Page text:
Galvanized metal sections of the ZCMI façade were shop-primed with a polyamide epoxy, followed by a finish coat of Series 1072 Fluoronar, a high-solids fluoropolymer resin, in various custom colors. The gold accent was a custom color to simulate 24-karat gold leafing of Series 1078 Fluoronar Metallic that was then coated with Series 1079-0762 Metallic Clearcoat.
The ultraviolet (UV) light stability and durability of Fluoronar was cited by Tom Quammen, principal coating consultant with Protective Coatings Intermountain, Inc., in a documentary video titled “ZCMI-A Legacy Cast in Iron.” “This next generation of formulations that Tnemec has presented has a 20-plus year design life given the number of days of sunshine and the number of freeze-thaw cycles we experience here in the intermountain west,” Quammen mentioned in the ZCMI documentary.
Cast iron colonnades, replacement pieces re-cast in aluminum and ornamental pieces of the façade were prepared by abrasive blast cleaning and shop-primed with an epoxy coating that doubled as field-applied tie coat. Specified primers were Series 66 Hi-Build Epoxoline and Series N69 Hi-Build Epoxoline II. Pitted cast iron pieces were reconditioned using Series 215 Surfacing Epoxy and primed with a coat of Series N69 epoxy. Structural steel used to secure cast iron components to the building was blast-cleaned and primed by the fabricator with Series 90-97 Tneme-Zinc, a zinc-rich aromatic urethane.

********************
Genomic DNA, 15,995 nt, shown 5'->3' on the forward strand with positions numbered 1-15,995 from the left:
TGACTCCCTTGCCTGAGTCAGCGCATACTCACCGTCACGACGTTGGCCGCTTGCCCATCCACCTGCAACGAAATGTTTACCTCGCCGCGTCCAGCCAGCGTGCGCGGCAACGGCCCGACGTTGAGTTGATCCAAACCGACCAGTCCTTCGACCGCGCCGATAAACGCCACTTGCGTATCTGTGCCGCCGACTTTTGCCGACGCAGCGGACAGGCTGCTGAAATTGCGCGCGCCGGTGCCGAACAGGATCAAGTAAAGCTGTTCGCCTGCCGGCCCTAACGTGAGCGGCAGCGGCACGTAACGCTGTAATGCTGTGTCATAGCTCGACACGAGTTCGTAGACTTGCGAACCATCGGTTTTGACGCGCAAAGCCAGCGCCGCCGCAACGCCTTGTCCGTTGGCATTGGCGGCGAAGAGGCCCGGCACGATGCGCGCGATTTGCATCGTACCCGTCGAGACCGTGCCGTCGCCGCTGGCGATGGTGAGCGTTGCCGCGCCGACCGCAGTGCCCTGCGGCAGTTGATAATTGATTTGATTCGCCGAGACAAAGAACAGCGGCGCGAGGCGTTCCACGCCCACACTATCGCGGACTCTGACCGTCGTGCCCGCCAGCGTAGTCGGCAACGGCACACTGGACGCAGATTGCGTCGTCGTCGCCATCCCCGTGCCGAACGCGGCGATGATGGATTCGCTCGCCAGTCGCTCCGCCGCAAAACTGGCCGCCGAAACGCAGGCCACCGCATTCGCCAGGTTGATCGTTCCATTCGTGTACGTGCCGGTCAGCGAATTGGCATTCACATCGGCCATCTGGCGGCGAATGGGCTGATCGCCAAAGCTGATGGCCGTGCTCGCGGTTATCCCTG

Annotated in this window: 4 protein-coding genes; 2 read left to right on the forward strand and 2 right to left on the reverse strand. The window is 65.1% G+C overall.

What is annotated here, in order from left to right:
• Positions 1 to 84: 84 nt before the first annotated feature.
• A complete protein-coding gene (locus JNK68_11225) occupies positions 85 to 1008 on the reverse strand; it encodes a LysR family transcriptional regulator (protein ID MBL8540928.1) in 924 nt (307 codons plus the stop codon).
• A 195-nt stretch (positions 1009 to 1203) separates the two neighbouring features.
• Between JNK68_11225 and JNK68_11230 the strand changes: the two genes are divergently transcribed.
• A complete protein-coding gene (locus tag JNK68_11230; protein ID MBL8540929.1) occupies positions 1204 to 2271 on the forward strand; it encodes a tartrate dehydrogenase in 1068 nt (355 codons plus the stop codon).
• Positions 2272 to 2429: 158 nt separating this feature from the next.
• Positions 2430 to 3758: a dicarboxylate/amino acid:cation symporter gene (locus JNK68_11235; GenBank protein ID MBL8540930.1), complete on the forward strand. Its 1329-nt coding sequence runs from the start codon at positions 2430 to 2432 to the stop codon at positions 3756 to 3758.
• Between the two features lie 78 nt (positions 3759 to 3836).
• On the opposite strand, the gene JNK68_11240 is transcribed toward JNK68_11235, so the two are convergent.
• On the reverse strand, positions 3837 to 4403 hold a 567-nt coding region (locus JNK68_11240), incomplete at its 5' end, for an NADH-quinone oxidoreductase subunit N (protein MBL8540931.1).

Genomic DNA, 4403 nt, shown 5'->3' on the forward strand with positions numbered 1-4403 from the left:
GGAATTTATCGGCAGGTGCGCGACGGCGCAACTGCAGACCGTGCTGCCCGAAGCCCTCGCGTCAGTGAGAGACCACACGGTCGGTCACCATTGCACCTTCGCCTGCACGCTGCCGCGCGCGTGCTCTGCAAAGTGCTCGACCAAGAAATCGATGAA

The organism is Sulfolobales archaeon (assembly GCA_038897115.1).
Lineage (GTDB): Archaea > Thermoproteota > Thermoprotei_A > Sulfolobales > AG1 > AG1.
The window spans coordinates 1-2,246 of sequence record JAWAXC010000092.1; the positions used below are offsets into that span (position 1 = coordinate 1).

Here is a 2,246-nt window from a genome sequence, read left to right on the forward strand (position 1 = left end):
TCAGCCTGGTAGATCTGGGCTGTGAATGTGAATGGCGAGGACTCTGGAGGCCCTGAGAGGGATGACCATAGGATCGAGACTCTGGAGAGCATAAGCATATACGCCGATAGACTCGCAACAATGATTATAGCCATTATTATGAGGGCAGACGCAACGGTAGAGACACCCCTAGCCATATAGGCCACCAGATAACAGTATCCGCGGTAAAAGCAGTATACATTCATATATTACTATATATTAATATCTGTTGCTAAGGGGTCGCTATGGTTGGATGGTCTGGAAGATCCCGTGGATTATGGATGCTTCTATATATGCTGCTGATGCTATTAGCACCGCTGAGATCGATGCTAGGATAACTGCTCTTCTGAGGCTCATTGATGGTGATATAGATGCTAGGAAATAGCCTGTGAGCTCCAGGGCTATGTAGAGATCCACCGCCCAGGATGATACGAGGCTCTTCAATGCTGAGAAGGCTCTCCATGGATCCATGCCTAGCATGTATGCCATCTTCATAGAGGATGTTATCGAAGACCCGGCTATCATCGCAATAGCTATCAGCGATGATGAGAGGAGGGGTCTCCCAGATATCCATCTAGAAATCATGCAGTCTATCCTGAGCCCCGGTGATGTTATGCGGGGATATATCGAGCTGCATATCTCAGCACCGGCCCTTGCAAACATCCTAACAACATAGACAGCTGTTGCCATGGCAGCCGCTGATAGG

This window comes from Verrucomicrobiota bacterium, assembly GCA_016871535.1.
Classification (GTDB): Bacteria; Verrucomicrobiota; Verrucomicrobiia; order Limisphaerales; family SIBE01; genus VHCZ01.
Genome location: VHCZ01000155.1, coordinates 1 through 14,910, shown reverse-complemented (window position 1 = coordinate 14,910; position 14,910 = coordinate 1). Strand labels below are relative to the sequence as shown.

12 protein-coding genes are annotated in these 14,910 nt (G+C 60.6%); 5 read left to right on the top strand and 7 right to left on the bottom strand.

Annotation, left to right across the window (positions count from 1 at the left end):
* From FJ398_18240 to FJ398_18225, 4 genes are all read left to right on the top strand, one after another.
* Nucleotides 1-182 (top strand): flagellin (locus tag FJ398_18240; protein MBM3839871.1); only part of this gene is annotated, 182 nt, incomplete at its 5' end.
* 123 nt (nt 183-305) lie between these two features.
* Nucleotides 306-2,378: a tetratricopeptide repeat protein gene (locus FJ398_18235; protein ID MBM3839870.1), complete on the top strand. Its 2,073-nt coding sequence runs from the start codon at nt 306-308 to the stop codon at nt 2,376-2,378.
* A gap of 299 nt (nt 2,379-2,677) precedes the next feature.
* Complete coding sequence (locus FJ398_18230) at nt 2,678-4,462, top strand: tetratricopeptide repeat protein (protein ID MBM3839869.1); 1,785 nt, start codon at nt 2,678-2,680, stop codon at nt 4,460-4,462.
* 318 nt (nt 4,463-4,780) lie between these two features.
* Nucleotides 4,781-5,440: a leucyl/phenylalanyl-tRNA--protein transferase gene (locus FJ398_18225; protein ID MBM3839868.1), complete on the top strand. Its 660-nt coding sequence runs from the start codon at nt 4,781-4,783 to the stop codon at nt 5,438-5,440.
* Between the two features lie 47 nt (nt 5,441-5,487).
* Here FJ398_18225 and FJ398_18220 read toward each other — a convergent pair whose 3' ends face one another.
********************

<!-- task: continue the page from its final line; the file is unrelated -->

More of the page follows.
The face of Macy’s department store was surrounded by scaffolding and enclosed to help control environmental conditions while tie-coats, finish coats and the gold accent finishes were brush, roller, and spray applied to the cast iron colonnades and to ornate castings that were then reattached to the façade. Approximately 2,300 hours were required by Daniels Painting, Inc. to complete the field coatings and installation.
"With a cast iron storefront restoration, you’re spending so much time, you want to go with the best product so you don’t have to do it twice,” Call emphasized. “It’s such an expense to do these projects—you don’t want to come back in less than 10 years and recoat it.”
Reflecting on the completed project, Call added, “I get an immense amount of pride standing there and looking at this project knowing that it’s something I’ll be able to take people by and say ‘I was part of that.’ That Tnemec ‘Test of Time’ will be a project that we’ll be showcasing 20 or 30 years down the road.”